A Wondrous Solar Crossing
The transit, or passage, of Venus across the face of the Sun is one of nature’s rarest celestial phenomena. That was why the planet’s solar crossing on June 8, 2004, shown above, was an eagerly anticipated event. It was the first such transit to be observed in almost 122 years and only the seventh since the invention of the telescope in the 1600s.
Transits of Venus occur in pairs eight years apart. The second event of the pair in the 21st century will take place this year — on Tuesday, June 5, as seen from the Western Hemisphere (Wednesday, June 6, from the Eastern Hemisphere). If you miss this transit, the next one won’t occur until December 11, 2117, or 105 years from now!
[See our Transit of Venus 2012: Complete Coverage Special Report.]
The Astronomical Observatory of Rome
For the planet’s historic, first-in-a-lifetime transit on June 8, 2004, astrophotographers and science journalists Imelda Joson and Edwin Aguirre led two tour groups to Italy. One group was stationed at the Astronomical Observatory of Rome near Monte Porzio (pictured above) while the other was at the Vatican Observatory in Castel Gandolfo.
Recording the Transit for Posterity
Edwin Aguirre used a Takahashi FC-60 apochromatic refractor and his trusty Nikon Coolpix 990 digital camera to document Venus’s passage across the Sun’s disk, which lasted six hours from start to finish. Fortunately, the weather over Rome was perfect on Transit Day. Except for a few thin passing clouds, the entire sky remained clear throughout the day.
White-light solar filters were fitted over the main telescope and finder to protect the eye and camera from the Sun’s intense heat and brightness. Unlike a total solar eclipse, where you can remove the filter during totality and safely watch the Sun’s corona with your naked eye, the filters had to be kept securely in place throughout the transit. Other observers brought portable hydrogen-alpha telescopes, the first time such instruments were used on a transit of Venus.
Transit’s Second Contact
The start of the transit is marked by "first contact," when Venus's small inky disk first touches the Sun's edge and creates an almost imperceptible "dent" on the solar limb. This dent soon becomes more and more pronounced, growing gradually in size as the transit progresses. The view above shows the 2004 transit at the moment of "second contact," when the planet's disk is fully inside the Sun's limb.
The Pope's Observatory at Castel Gandolfo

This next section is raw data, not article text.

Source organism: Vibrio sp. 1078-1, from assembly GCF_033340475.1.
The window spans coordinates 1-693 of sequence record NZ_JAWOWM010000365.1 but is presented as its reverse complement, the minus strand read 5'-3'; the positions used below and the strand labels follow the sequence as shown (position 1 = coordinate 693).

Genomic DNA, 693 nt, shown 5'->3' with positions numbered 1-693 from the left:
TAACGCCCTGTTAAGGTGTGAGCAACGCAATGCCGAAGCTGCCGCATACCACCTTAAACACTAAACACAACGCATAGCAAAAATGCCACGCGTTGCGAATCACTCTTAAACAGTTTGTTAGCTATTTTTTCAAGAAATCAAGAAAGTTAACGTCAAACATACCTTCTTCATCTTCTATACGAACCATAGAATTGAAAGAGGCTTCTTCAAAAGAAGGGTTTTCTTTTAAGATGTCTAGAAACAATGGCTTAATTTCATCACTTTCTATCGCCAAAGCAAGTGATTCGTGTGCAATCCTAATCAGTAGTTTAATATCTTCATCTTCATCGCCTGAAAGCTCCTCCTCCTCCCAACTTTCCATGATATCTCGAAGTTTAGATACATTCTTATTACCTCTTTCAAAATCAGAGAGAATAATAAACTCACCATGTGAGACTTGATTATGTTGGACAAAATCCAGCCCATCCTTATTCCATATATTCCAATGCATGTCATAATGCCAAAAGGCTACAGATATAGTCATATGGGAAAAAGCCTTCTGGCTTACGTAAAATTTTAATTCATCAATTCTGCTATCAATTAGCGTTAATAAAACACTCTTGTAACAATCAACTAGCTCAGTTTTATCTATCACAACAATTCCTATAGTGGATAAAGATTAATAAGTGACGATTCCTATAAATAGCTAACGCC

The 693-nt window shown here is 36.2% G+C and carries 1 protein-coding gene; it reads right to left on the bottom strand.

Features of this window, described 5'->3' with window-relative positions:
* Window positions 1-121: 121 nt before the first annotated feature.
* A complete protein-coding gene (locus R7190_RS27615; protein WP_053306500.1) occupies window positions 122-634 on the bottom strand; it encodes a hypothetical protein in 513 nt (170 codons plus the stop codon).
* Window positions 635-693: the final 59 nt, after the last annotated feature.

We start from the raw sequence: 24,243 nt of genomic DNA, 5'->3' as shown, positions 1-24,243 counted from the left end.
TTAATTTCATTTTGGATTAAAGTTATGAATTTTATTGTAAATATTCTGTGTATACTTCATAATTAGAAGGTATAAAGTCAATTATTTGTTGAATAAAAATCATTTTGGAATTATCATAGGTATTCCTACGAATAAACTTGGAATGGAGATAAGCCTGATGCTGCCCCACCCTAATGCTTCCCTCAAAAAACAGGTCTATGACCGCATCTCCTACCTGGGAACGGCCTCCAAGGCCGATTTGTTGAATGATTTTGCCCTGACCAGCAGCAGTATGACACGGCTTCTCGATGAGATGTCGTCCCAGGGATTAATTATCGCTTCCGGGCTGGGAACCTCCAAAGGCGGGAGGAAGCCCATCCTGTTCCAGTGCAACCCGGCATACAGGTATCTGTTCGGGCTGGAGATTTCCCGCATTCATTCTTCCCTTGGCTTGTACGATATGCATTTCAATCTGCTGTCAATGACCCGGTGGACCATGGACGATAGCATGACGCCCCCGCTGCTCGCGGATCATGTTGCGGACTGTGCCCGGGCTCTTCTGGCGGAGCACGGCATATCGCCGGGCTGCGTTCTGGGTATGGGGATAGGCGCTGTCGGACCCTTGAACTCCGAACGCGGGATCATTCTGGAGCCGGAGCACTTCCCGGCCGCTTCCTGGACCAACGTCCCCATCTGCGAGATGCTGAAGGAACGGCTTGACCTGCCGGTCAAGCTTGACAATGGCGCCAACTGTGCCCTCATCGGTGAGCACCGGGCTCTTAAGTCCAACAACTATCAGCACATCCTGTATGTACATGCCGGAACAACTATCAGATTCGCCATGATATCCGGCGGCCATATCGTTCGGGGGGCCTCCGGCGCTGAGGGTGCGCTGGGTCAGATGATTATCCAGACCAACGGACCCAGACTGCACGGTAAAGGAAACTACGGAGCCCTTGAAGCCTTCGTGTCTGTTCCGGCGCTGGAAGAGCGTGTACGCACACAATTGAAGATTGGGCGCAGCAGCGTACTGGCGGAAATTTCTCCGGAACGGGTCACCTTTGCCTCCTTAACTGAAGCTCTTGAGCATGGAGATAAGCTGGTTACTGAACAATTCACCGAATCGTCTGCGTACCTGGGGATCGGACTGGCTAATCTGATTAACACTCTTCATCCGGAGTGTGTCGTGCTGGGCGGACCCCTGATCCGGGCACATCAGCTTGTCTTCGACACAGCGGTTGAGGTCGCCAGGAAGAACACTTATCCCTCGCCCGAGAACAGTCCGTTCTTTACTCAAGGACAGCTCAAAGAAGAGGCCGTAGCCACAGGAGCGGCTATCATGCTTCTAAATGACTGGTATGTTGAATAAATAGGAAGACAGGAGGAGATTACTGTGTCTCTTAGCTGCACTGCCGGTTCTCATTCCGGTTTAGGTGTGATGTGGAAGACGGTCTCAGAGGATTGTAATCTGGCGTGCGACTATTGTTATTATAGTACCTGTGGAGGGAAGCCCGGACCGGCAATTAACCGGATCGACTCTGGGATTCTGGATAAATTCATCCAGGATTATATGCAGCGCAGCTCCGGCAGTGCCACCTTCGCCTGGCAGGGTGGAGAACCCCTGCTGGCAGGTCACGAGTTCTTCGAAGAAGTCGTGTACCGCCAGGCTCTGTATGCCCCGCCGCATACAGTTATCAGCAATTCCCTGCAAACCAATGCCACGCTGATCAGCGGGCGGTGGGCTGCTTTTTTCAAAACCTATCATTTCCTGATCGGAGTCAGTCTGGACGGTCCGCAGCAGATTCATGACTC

Officially known as the Specola Vaticana, the Vatican Observatory is situated within the Papal Palace, on the Alban Hills some 35 kilometers southeast of Rome. The palace, which overlooks the picturesque Lake Albano, serves as the pope's summer residence where he could escape Rome's stifling heat and humidity.
An Observing Site Rich in History
The Vatican Observatory is one of the oldest astronomical research institutes in the world. Its roots date back to the late 1500s, when Pope Gregory XIII appointed a commission to reform the old Julian calendar in use since 46 B.C. (The resulting Gregorian calendar was adopted in 1582 and is our familiar calendar today.) This view shows the papal palace’s inner courtyard and the dome housing a 16-inch Zeiss refractor.
A Spectacular View
Members of the tour group observed the transit from the spacious roof deck of the Vatican Observatory, which offers a panoramic view of Lake Albano and Castel Gandolfo’s beautiful church dome designed by 17th-century Italian artist Giovanni Lorenzo Bernini.
An Early Morning Transit
The June 8, 2004, transit began at 7:20 a.m. local time, when Venus’s disk first touched the southeastern limb of the Sun. It was a very exciting moment — imagine, witnessing an event that had not been seen by human eyes for nearly 122 years! Some members of the group using telescopes fitted with hydrogen-alpha filters were able to see the planet’s silhouette ahead of those using telescopes with white-light filters. Others chose to follow the event on a TV monitor that was hooked up to a video camera at the prime focus of the 16-inch Zeiss refractor.
Transit's Third Contact
"Third contact" takes place when Venus's disk touches the other side of the solar limb, signaling the beginning of the end of the transit. The fourth (and final) contact occurs the moment the last traces of the planet's disk disappears from view. The transit is now officially over!
"Transito di Venere"
In Italy, information about the 2004 transit of Venus was well disseminated to the public by the local news media and government agencies. This poster was spotted on display at a busy intersection in the town of Frascati, near the Astronomical Observatory of Rome.